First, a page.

Disccomfort Zone on Gay street
by Jack Mauro
I'm on the elliptical thing in the Sterchi basement. Puddles of sweat expand below me, like feisty amoebae. I think, I will have two cigarettes after this. I think, I will have legs like Alexis Smith's in Follies . Then I turn my face up to CNN, parading multiple images on the set bolted below the ceiling.
People are sleeping on the sidewalks. They have been camped out thusly for days. They are not after tickets to a rock concert. They are not patiently waiting for admittance to a civil service agency doling out reparations for a natural disaster. They are there, tired and vulnerable and stinky, to be the first owners of the iPhone. I think, they should all be shot and hurled into a ditch. Then I think, Great. More connectivity. Which, barring yet another TBS-produced sitcom, is the last fucking thing any of us needs.
It isn't so much this new and jazzy Internet technology to which I object, mind you. I rely, in fact, on the primal urges of men using the web, as my career involves counseling them in the fine art of dating in that sphere. And, although my stomach goes all Vesuvius at the notion of so many misguided souls undergoing battlefield hardships for the sake of a toy doomed to be yesterday's mashed spuds by the time I finish this sentence, that isn't my issue either. It's what's happened already, Internet-wise. It's the enabled contact from searches. It's the ghosts.
Have you heard from them? Have they tapped, tapped, tapped on your door? If your name, for whatever reason, appears when anyone Googles it, you have. They are the shades from your high school days, or the fun folks you worked with 20-odd years ago. And they are absolutely delighted to have stumbled across you again. It has been far, far too long. You have been sorely missed. Now, here you are again. The good times, let them roll.
This has been my fate for the last several years. At first it is warming, if confusing. Was I really this popular, this adored, way back when? Funny, but I don't remember. But how nice to hear from Joe after all this time. He used to crack me up in homeroom. We were like devilish spies together in those halcyon days, wreaking minor havoc in Earth shoes and teenage arrogance. Was it 30 years ago? Goddamn. It was.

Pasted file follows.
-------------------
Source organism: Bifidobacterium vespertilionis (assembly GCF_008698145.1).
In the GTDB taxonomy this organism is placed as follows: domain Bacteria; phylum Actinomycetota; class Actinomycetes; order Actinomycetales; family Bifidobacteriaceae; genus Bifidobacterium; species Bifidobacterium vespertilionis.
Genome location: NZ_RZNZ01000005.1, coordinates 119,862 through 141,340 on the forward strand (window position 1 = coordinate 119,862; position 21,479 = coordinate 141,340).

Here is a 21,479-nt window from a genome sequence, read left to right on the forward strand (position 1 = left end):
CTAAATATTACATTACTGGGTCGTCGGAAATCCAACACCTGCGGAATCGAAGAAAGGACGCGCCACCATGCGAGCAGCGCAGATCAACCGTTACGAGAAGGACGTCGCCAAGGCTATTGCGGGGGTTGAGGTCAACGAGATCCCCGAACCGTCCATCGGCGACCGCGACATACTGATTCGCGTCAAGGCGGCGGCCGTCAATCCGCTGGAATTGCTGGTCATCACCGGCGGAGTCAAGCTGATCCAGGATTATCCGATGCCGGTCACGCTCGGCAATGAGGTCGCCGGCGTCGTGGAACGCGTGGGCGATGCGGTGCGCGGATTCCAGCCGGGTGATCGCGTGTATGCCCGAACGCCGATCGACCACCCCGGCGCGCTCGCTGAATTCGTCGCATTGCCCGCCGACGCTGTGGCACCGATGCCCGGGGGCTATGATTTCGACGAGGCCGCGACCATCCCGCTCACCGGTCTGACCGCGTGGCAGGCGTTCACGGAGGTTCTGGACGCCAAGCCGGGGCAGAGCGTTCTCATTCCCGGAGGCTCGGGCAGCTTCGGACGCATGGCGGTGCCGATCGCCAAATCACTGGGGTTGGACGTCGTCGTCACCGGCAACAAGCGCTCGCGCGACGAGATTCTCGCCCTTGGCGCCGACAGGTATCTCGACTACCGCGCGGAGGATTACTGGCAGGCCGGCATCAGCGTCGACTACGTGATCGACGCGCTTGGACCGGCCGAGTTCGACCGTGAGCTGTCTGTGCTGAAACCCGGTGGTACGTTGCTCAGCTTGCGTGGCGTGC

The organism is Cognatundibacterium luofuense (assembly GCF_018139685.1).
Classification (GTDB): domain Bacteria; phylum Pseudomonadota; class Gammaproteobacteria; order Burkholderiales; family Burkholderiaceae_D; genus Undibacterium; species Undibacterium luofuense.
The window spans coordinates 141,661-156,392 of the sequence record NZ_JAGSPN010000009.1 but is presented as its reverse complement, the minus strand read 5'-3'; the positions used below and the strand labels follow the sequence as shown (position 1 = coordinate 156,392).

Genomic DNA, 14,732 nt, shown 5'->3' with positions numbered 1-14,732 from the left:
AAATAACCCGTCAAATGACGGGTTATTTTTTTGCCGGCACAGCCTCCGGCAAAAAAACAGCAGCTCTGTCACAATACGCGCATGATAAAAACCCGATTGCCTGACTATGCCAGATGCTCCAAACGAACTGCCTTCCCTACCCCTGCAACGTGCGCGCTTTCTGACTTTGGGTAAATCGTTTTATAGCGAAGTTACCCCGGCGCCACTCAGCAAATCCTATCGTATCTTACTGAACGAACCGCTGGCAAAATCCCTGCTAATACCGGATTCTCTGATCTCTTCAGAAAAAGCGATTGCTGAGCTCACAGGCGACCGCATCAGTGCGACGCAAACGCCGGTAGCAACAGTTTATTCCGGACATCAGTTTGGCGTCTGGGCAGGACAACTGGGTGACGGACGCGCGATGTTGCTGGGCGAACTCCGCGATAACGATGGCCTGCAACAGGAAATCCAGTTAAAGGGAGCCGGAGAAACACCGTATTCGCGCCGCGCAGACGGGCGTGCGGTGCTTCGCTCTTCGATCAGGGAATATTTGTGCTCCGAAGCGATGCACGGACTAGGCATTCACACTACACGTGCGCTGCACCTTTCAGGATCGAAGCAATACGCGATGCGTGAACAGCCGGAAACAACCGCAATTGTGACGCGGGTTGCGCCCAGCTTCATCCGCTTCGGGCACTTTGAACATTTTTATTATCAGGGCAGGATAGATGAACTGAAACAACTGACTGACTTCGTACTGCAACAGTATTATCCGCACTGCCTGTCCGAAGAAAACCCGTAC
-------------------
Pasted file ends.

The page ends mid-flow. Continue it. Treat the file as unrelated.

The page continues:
Then Billy contacts me. Then Eileen. The histories spring from different places and decades, but the enthusiasm rages. In each case, we're thrilled. In each case, a time is set for a phone call and a lengthy skip down that mnemonic lane of legend occurs. Then something happens. It justâ stops. Cold. And neither one of us even tries to kindle the fire again.
Somebody once said that you can't go home again (I think it was Jon Bon Jovi). Well, you can and you can't, kids. But what you unequivocally cannot do is recapture an intimacy forged under circumstances long since abandoned. It's like what Jeff Goldblum says in Jurassic Park : Nature selected certain critters for extinction. He may as well have been talking about friendships. Once the environment changes, the very raison d'etre for the thing vanishes. Billy was wonderful and I know I used to look forward to our working shifts together. But we don't work there anymore. The foundation is kaput. So, when we move toward each other now, we are running on air, a Cirque de Soleil act with no nets below. It's kind of sad. It's the way things are.
Take heed, classmates.com. You will have much to account for, once the wreckage is finally tallied. There are exceptions, of course. Yet they aren't exactly in this specific arena. I was sought out several years ago by another dear old friend. We are once more as close as we used to be. This friend, however, was never a dinosaur. All through the intervening years, I thought of her frequently andâ"lamelyâ"considered trying to find her. So myself, in her musings. As the thing had never really ceased to be, there was no Frankenstein-ish attempt at infusing life into what had died. The beast was there all the time, dozing.
As for these other shades from the pastâ"no. It is an unsettling thing, because I find them all to be as caring, as bright and as fun as they always were. I envy the people in their current lives, or at least I have a peaceful sense of knowing that others are reaping the benefits of knowing them. Good for them, say I. You are lucky to have Joey and Billy and Eileen. For me, however, the connection is lost. They are memories. If the Internet is an Autobahn, grand. But we'd all better accept: It's a touch hopeless to want to hang out at a loved landmark that you passed 50 miles ago.
More unsettling? In these interactions of which I speak, I too am a ghost. Of course. Which is what lies at the heart of every real ghost story, according to Peter Straub and Edith Wharton. (And, I think, Jon Bon Jovi.)
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